Effects of Perceptually Rich Manipulatives on Preschoolers' Counting Performance: Established Knowledge Counts


  • This article is based on a masters thesis conducted by Petersen under the direction of McNeil. This research was supported by a Graduate Student Professional Development Grant from the University of Notre Dame. Thanks to Scott Maxwell, Cindy Bergeman, Laura Carlson, Brad Gibson, Percival Matthews, Dana Chesney, April Dunwiddie, Ann Johnson, and Elizabeth Hendriks for their input on earlier drafts of this paper. This research would not have been possible without the support of the administrators, teachers, parents, and students of the Early Childhood Development Center.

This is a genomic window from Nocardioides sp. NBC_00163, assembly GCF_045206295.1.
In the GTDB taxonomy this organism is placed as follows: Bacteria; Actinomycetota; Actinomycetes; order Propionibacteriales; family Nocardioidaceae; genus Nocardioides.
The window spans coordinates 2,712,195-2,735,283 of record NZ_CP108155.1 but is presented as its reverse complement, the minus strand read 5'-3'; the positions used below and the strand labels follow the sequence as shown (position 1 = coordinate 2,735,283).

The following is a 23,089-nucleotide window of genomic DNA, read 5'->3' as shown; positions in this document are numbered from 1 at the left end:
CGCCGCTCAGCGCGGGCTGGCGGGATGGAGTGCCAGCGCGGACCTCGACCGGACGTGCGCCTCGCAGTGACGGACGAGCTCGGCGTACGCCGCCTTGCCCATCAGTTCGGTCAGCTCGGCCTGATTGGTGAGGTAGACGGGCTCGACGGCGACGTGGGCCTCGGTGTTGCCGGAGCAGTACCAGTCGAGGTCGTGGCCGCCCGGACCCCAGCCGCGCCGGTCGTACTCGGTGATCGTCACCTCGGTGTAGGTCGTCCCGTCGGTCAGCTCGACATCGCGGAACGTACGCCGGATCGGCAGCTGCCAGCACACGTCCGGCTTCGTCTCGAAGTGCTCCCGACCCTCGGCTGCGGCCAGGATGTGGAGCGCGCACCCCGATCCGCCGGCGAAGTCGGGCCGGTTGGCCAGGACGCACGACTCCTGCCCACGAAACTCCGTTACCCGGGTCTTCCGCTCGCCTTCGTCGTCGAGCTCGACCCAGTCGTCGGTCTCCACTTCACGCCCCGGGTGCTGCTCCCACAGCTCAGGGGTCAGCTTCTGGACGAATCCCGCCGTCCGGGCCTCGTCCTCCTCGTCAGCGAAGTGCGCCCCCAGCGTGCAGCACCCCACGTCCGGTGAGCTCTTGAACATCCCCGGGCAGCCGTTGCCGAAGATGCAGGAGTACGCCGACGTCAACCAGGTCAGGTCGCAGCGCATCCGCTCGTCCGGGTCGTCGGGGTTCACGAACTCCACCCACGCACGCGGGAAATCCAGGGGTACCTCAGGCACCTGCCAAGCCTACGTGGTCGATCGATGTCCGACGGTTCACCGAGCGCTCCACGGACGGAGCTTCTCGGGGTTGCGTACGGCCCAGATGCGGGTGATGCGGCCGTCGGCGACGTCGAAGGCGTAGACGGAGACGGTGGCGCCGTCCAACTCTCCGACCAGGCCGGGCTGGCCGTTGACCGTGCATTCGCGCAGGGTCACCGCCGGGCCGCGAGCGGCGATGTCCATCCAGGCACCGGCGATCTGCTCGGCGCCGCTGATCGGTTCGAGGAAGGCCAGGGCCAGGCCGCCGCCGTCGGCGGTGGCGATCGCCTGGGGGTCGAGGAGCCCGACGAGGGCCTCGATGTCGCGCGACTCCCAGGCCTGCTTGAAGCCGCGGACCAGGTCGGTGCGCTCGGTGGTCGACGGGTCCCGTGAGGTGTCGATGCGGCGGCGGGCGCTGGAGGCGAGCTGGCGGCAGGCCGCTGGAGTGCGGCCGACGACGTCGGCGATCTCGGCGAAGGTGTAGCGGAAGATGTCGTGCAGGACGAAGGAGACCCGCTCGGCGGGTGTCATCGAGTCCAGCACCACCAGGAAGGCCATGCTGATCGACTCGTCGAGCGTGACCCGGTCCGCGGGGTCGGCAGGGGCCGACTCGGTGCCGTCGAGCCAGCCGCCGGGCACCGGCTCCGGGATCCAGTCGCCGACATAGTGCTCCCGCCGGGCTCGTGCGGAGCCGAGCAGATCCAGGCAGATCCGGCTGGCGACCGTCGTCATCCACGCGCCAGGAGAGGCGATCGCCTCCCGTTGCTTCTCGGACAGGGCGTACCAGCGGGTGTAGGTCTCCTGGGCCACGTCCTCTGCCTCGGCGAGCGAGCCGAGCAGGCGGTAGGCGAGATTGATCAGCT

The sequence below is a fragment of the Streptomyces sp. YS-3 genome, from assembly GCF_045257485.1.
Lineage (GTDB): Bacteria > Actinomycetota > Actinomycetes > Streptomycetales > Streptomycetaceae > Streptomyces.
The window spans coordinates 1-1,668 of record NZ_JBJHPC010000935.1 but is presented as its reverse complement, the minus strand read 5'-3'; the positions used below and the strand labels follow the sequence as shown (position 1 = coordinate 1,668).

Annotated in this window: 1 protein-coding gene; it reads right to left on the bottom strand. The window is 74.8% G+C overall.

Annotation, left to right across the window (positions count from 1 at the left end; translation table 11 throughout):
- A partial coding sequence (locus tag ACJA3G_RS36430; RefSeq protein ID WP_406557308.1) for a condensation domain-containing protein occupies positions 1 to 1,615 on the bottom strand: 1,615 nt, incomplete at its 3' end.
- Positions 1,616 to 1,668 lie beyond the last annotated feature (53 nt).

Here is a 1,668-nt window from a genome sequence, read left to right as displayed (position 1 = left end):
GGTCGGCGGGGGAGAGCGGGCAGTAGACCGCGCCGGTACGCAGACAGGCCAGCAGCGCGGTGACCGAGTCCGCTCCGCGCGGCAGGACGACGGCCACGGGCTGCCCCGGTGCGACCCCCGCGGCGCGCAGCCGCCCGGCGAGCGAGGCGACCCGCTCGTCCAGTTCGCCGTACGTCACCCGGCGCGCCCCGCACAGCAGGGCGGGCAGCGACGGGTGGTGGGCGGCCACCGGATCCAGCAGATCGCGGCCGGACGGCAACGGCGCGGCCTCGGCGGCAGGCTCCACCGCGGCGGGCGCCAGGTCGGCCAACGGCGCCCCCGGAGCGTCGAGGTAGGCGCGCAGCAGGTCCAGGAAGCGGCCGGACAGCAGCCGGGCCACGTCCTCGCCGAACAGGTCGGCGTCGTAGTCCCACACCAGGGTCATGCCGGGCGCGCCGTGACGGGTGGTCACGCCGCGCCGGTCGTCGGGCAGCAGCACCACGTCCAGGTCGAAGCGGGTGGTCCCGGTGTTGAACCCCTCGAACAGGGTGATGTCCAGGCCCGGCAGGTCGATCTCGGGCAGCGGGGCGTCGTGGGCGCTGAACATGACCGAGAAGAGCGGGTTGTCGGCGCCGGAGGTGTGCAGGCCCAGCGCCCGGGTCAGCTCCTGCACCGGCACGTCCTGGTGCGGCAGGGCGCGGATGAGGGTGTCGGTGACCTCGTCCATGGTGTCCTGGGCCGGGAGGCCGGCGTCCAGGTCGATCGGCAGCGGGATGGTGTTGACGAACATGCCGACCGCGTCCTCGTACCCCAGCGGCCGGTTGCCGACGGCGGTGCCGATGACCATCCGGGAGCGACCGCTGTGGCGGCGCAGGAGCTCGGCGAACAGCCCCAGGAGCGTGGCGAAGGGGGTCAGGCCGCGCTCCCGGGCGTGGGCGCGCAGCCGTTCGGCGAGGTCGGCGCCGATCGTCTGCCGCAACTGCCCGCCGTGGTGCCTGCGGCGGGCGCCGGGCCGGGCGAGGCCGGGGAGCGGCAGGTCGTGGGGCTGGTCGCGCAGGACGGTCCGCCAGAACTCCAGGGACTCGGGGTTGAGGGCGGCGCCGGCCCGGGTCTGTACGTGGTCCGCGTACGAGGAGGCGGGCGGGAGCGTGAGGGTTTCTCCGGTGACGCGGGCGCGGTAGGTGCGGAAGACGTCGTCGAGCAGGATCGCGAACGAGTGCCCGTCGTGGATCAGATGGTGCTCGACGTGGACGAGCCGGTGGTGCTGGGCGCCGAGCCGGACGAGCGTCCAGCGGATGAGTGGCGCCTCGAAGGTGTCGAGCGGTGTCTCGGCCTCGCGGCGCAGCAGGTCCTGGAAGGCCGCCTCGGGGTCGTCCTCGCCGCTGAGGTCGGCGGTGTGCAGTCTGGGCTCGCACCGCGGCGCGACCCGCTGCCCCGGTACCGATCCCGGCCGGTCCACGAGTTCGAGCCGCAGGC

Correspondence concerning this article should be addressed to Lori A. Petersen, Department of Psychology, University of Notre Dame, 118 Haggar Hall, Notre Dame, IN 46556. Electronic mail may be sent to lpeters4@nd.edu.


Educators often use concrete objects to help children understand mathematics concepts. However, findings on the effectiveness of concrete objects are mixed. The present study examined how two factors—perceptual richness and established knowledge of the objects—combine to influence children's counting performance. In two experiments, preschoolers (= 133; Mage = 3;10) were randomly assigned to counting tasks that used one of four types of objects in a 2 (perceptual richness: high or low) × 2 (established knowledge: high or low) factorial design. Findings suggest that perceptually rich objects facilitate children's performance when children have low knowledge of the objects but hinder performance when children have high knowledge of the objects.